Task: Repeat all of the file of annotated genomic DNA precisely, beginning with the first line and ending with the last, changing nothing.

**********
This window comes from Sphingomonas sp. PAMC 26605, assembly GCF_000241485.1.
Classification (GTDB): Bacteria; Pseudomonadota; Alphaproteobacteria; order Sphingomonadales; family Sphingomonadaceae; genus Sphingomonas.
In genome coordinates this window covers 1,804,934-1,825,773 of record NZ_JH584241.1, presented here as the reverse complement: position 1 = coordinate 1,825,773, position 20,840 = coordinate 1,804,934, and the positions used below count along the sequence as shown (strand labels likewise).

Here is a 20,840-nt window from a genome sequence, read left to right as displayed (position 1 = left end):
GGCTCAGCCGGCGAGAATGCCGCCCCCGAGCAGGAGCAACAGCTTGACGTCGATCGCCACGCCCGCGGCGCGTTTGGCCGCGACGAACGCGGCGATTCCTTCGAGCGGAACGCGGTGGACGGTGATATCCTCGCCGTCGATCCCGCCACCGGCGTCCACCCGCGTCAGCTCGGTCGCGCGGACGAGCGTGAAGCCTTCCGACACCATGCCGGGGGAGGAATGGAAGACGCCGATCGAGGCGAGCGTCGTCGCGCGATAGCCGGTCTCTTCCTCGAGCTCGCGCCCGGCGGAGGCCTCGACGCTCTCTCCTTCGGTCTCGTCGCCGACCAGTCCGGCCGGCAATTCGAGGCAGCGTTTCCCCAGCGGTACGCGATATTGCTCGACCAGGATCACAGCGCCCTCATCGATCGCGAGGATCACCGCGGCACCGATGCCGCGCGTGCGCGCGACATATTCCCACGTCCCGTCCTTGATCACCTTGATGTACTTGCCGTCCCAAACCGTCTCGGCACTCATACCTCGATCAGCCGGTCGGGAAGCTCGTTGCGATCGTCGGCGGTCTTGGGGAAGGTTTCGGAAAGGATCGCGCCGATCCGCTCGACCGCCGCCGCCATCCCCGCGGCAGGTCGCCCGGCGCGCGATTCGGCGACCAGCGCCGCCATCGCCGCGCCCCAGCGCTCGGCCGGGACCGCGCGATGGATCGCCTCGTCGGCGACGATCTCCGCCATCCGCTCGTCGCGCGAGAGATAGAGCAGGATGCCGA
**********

This window comes from Sphingomonas sp. PAMC 26605, assembly GCF_000241485.1.
Classification (GTDB): Bacteria; Pseudomonadota; Alphaproteobacteria; order Sphingomonadales; family Sphingomonadaceae; genus Sphingomonas.
In genome coordinates this window covers 1,804,934-1,825,773 of record NZ_JH584241.1, presented here as the reverse complement: position 1 = coordinate 1,825,773, position 20,840 = coordinate 1,804,934, and the positions used below count along the sequence as shown (strand labels likewise).

Here is a 20,840-nt window from a genome sequence, read left to right as displayed (position 1 = left end):
GGCTCAGCCGGCGAGAATGCCGCCCCCGAGCAGGAGCAACAGCTTGACGTCGATCGCCACGCCCGCGGCGCGTTTGGCCGCGACGAACGCGGCGATTCCTTCGAGCGGAACGCGGTGGACGGTGATATCCTCGCCGTCGATCCCGCCACCGGCGTCCACCCGCGTCAGCTCGGTCGCGCGGACGAGCGTGAAGCCTTCCGACACCATGCCGGGGGAGGAATGGAAGACGCCGATCGAGGCGAGCGTCGTCGCGCGATAGCCGGTCTCTTCCTCGAGCTCGCGCCCGGCGGAGGCCTCGACGCTCTCTCCTTCGGTCTCGTCGCCGACCAGTCCGGCCGGCAATTCGAGGCAGCGTTTCCCCAGCGGTACGCGATATTGCTCGACCAGGATCACAGCGCCCTCATCGATCGCGAGGATCACCGCGGCACCGATGCCGCGCGTGCGCGCGACATATTCCCACGTCCCGTCCTTGATCACCTTGATGTACTTGCCGTCCCAAACCGTCTCGGCACTCATACCTCGATCAGCCGGTCGGGAAGCTCGTTGCGATCGTCGGCGGTCTTGGGGAAGGTTTCGGAAAGGATCGCGCCGATCCGCTCGACCGCCGCCGCCATCCCCGCGGCAGGTCGCCCGGCGCGCGATTCGGCGACCAGCGCCGCCATCGCCGCGCCCCAGCGCTCGGCCGGGACCGCGCGATGGATCGCCTCGTCGGCGACGATCTCCGCCATCCGCTCGTCGCGCGAGAGATAGAGCAGGATGCCGA